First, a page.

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Meth Summit. Monday, October 16, 2006 Sponsored by the County Commissioners Of Larimer and Weld Counties What about Meth treatment?. What does the research indicate about treatment?. Investigational Medication for High Blood Pressure. Treatment Works!!!.

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meth summit
Meth Summit

Monday, October 16, 2006

Sponsored by the County Commissioners

Of

Larimer and Weld Counties

What about Meth treatment?

slide5

50 to 70%

50 to 70%

40 to 60%

30 to 50%

Relapse Rates Are Similar for

Drug Dependence and

Other Chronic Illnesses

100

90

80

70

60

Percent of Patients Who Relapse

50

40

30

20

10

0

Drug

Dependence

Type I

Diabetes

Hypertension

Asthma

Source: McLellan, A.T. et al., JAMA, Vol 284(13), October 4, 2000.

predictors of retention in treatment for more than 90 days
Predictors of Retention in Treatment for more than 90 days
  • Higher rates of retention for men
  • Legal supervision increases treatment retention
  • Injection users were retained more poorly
  • Those with chronic mental illness were retained more poorly
  • Daily users are retained more poorly than those who use less often than daily
  • Those who began use at an older age were retained better than those who started when younger
  • Those who are older at admission were retained better
optimal candidates for outpatient treatment include
Optimal candidates for outpatient treatment include:
  • Those who do not inject MA.
  • Those without chronic mental illness and those without significant psychiatric symptoms at admission.
  • Those who are using MA less than daily at admission.
  • Those under legal supervision (especially drug court).
  • Older individuals (over 21)Those who are not disabled.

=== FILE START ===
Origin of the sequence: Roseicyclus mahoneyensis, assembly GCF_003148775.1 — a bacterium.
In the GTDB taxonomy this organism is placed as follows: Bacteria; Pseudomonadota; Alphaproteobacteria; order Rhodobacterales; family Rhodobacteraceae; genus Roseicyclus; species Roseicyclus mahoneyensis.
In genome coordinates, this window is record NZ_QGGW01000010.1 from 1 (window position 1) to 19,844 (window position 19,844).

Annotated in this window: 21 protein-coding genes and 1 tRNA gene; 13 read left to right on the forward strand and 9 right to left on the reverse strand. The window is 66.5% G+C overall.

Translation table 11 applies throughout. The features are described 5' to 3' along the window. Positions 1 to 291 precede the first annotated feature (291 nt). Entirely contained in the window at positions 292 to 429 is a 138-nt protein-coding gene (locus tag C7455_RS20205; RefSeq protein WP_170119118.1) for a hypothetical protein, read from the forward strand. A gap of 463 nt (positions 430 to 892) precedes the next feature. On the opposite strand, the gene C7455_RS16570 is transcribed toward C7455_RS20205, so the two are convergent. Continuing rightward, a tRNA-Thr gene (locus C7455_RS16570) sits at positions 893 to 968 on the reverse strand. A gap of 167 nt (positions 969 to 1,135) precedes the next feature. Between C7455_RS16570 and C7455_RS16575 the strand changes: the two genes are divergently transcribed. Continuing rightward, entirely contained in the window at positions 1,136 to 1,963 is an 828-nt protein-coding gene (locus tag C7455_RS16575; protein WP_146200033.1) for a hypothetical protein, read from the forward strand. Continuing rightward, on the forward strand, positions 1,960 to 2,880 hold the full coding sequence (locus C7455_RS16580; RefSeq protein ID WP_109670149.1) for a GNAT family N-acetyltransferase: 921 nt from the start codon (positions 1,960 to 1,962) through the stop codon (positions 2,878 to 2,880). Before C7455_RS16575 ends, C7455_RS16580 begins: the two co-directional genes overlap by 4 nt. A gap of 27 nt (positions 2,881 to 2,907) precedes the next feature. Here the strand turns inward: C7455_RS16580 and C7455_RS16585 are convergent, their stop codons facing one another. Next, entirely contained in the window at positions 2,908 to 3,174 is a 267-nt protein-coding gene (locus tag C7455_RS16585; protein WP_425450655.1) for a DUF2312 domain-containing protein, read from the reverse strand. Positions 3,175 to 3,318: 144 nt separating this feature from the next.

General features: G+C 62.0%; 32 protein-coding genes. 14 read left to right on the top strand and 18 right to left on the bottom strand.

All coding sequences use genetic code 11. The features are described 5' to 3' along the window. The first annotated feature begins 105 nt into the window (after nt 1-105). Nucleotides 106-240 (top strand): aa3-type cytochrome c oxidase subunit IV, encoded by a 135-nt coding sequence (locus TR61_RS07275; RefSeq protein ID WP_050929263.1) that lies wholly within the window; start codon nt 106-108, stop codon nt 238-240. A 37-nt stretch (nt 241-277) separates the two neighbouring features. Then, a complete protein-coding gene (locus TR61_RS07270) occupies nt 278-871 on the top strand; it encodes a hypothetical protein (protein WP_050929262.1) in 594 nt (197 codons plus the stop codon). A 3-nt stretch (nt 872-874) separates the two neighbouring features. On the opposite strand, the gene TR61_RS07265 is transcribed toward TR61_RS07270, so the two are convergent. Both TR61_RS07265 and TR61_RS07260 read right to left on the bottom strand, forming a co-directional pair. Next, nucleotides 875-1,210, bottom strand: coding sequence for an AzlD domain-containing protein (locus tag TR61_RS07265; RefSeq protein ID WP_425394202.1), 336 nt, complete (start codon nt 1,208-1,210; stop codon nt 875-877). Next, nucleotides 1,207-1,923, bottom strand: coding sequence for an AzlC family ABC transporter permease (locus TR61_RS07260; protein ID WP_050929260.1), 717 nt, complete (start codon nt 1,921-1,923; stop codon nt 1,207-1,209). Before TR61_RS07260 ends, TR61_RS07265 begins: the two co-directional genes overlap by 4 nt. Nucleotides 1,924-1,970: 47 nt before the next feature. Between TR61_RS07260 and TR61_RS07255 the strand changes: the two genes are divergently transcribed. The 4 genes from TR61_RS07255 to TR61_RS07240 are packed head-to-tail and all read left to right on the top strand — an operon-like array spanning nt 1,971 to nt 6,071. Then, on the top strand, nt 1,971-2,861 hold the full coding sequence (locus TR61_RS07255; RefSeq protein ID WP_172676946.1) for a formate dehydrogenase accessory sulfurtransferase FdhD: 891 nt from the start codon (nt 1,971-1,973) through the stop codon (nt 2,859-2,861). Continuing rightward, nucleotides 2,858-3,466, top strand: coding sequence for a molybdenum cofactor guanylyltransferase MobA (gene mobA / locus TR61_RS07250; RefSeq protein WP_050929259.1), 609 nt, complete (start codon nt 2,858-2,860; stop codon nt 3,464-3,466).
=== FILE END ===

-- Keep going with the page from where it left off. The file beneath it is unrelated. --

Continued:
• Those who have a stable living situation (without active drug users).
successful outpatient treatment predictors
Successful Outpatient Treatment Predictors
  • Durations over 90 days (with continuing care for another 9 months).
  • Techniques and clinic practices that improve treatment retention are critical.
  • Treatment should include 3-5 clinic visits per week for at least 90 days.
successful outpatient treatment predictors1
Successful Outpatient Treatment Predictors
  • Employ evidence-based practices[i.e., CBT, CM, Community Reinforcement Approach, Motivational Interviewing, Matrix Model].
  • Family involvement and 12-step programs appear to improve outcome.
  • Urine testing (at least weekly is recommended)
special treatment consideration should be made for the following groups of individuals
Special treatment consideration should be made for the following groups of individuals:
  • Female MA users (higher rates of depression; very high rates of previous and present sexual and physical abuse; responsibilities for children).
  • Injection MA users (very high rates of psychiatric symptoms; severe withdrawal syndromes; high rates of hepatitis).
  • MA users who take MA daily or in very high doses.
special treatment consideration should be made for the following groups of individuals1
Special treatment consideration should be made for the following groups of individuals: